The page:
Carteret Community College Title III Grant

August 20, 2009

Numbers Talk…No. 3: Retention and Persistence – Is there a connection?

Filed under: Cindy Schersching's white papers — cynthea1 @ 3:37 pm

Retention rates are the proportion of students who graduate or return to their program the following semester.  Usually, retention is calculated from Fall to Fall, but Fall to Spring  metrics can be generated.   Retention is a key metric used to compare college performance throughout the US.

Persistence refers to the proportion of students who complete a course.

Typically, retention rates are reported for programs; persistence is reported for courses.

While it makes intuitive sense that persistence would be related to retention, this is challenging to prove.

Therefore, in the true spirit of blogging, I’d like to entertain all ideas regarding the hypothesis that these measures are related.

  • If you don’t think they are related, let me hear why.
  • If you think retention and persistence are related, let me know that and how strong you think the relationship is (i.e., if you know one measure, you know the other; persistence explains only part of retention-other factors are more important, etc.)
  • And if you think there is a relationship, how can we show it?

Why would a connection between retention and persistence be useful to demonstrate?

When we know which relationships have the most influence on retention, we are more likely to influence it and therefore, improve retention rates.  Conceptually, persistence is similar to retention in that the student completes something.

Further, persistence may be easier to influence than retention since it is measured at the course level.

Both are important metrics.   If retention and persistence are positively related (i.e., as one improves, so does the other), efforts to influence one metric will positively impact the other.  This will enhance our understanding of both program and course level performance using the tools already in place and give us confidence that we are using our resources in the best way.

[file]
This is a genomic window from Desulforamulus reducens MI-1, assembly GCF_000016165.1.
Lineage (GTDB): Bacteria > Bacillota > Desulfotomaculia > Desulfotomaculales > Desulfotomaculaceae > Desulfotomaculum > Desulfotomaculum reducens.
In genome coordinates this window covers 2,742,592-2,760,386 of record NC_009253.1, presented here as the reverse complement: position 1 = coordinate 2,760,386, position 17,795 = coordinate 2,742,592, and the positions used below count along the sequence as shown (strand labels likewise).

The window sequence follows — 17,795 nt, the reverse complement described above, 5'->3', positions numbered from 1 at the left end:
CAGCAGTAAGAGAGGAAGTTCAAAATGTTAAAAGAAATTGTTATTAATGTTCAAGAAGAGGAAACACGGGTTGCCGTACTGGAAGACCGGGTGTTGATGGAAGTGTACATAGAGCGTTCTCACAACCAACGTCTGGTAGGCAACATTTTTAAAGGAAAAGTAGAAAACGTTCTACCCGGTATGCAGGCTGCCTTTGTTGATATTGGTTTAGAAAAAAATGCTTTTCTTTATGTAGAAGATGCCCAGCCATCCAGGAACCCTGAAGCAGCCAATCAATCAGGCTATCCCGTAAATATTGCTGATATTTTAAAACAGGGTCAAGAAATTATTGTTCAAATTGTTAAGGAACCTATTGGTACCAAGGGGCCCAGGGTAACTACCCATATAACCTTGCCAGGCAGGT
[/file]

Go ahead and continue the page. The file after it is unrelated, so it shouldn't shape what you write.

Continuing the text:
Submitted by Cindy Schersching, PhD, August 20, 2009



  1. I certainly believe retention and persistence are related based on my 25+ years of teaching at the Community College level. Persistence is a gauge of the student’s ability to establish personal goals for his/her self. With that said, there are a variety of challenges (obstacles) that can get in the way of a student achieving those goals whether it be finishing one class or an entire program of study. Many students have the ability (skill sets & fortitude) to overcome and work through the challenges that come their way. Other students get blindsided (distracted) by these various issues such as family problems, divorce, job loss, sickness and financial problems to name a few and have to drop out of the course they are taking and/or the program. The connection I see here is in the students ability and desire to establish and accomplish personal school/career related goals. This is more complex than we may think because there is no one reason WHY students drop out of classes or programs. The program may be a bad fit for the student. They may not have been counseled appropriately or were not aware or prepared for the rigors of the course. Faculty and staff can only do so much when it comes to being positive factors in persistence and retention. We must be aware (and accept) that there are factors out of our control like a student in the military who gets deployed. He/she may want desperately to finish a program and achieve a personal goal, but an outside factor that no one could control kept that from happening. We (staff/faculty) must do a better job at the things we can control, if we do that I believe persistence and retention rates will increase. Part of the issue is appropriate training for staff and faculty, however there are some things that can’t be taught like empathy for a student’s personal situation. Community building is an important variable to all this as well. If the student feels as if he/she is a part of a caring community within a program of student odds are he/she will make more of an effort to navigate the hurdles (challenges) that get in the ways as he/she moves forward with their education. Ok…these are my thoughts for what they are worth. I’ll chime in later as others respond to your questions.

    Comment by keoughp — August 21, 2009 @ 9:11 am | Reply

  2. I agree with Patrick Keough’s points, especially concerning community building. He is correct in stating that this is one area we can influence positively and say YES to, as Dr. Youngblood has advised. Community building and engaging our students in what they care about is why the SGA and the student clubs and activites on campus need the support of faculty and staff.

    Comment by Penny Hooper — August 21, 2009 @ 10:10 am | Reply

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